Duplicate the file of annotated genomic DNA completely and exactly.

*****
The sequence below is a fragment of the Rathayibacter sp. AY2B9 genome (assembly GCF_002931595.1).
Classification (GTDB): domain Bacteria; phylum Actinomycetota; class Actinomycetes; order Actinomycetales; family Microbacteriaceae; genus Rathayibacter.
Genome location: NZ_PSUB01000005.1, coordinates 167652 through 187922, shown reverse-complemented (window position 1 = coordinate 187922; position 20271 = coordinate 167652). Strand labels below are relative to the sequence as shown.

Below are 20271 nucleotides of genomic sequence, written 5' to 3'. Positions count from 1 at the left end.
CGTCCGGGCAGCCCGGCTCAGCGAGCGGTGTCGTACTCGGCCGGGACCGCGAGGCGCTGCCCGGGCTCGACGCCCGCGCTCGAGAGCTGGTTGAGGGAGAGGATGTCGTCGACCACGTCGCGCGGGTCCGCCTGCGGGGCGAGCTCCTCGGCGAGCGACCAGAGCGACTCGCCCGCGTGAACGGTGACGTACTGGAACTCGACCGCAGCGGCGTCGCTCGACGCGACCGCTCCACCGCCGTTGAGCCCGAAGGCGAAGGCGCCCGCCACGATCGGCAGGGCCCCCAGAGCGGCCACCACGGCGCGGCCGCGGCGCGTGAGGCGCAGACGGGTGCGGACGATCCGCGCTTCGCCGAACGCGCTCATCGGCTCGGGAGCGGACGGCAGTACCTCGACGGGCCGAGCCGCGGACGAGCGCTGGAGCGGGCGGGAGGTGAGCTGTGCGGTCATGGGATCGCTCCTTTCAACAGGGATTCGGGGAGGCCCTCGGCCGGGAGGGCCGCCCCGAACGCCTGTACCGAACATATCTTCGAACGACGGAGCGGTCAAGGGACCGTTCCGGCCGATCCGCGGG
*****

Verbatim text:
The sequence below is a fragment of the Rathayibacter sp. AY2B9 genome (assembly GCF_002931595.1).
Classification (GTDB): domain Bacteria; phylum Actinomycetota; class Actinomycetes; order Actinomycetales; family Microbacteriaceae; genus Rathayibacter.
Genome location: NZ_PSUB01000005.1, coordinates 167652 through 187922, shown reverse-complemented (window position 1 = coordinate 187922; position 20271 = coordinate 167652). Strand labels below are relative to the sequence as shown.

Below are 20271 nucleotides of genomic sequence, written 5' to 3'. Positions count from 1 at the left end.
CGTCCGGGCAGCCCGGCTCAGCGAGCGGTGTCGTACTCGGCCGGGACCGCGAGGCGCTGCCCGGGCTCGACGCCCGCGCTCGAGAGCTGGTTGAGGGAGAGGATGTCGTCGACCACGTCGCGCGGGTCCGCCTGCGGGGCGAGCTCCTCGGCGAGCGACCAGAGCGACTCGCCCGCGTGAACGGTGACGTACTGGAACTCGACCGCAGCGGCGTCGCTCGACGCGACCGCTCCACCGCCGTTGAGCCCGAAGGCGAAGGCGCCCGCCACGATCGGCAGGGCCCCCAGAGCGGCCACCACGGCGCGGCCGCGGCGCGTGAGGCGCAGACGGGTGCGGACGATCCGCGCTTCGCCGAACGCGCTCATCGGCTCGGGAGCGGACGGCAGTACCTCGACGGGCCGAGCCGCGGACGAGCGCTGGAGCGGGCGGGAGGTGAGCTGTGCGGTCATGGGATCGCTCCTTTCAACAGGGATTCGGGGAGGCCCTCGGCCGGGAGGGCCGCCCCGAACGCCTGTACCGAACATATCTTCGAACGACGGAGCGGTCAAGGGACCGTTCCGGCCGATCCGCGGG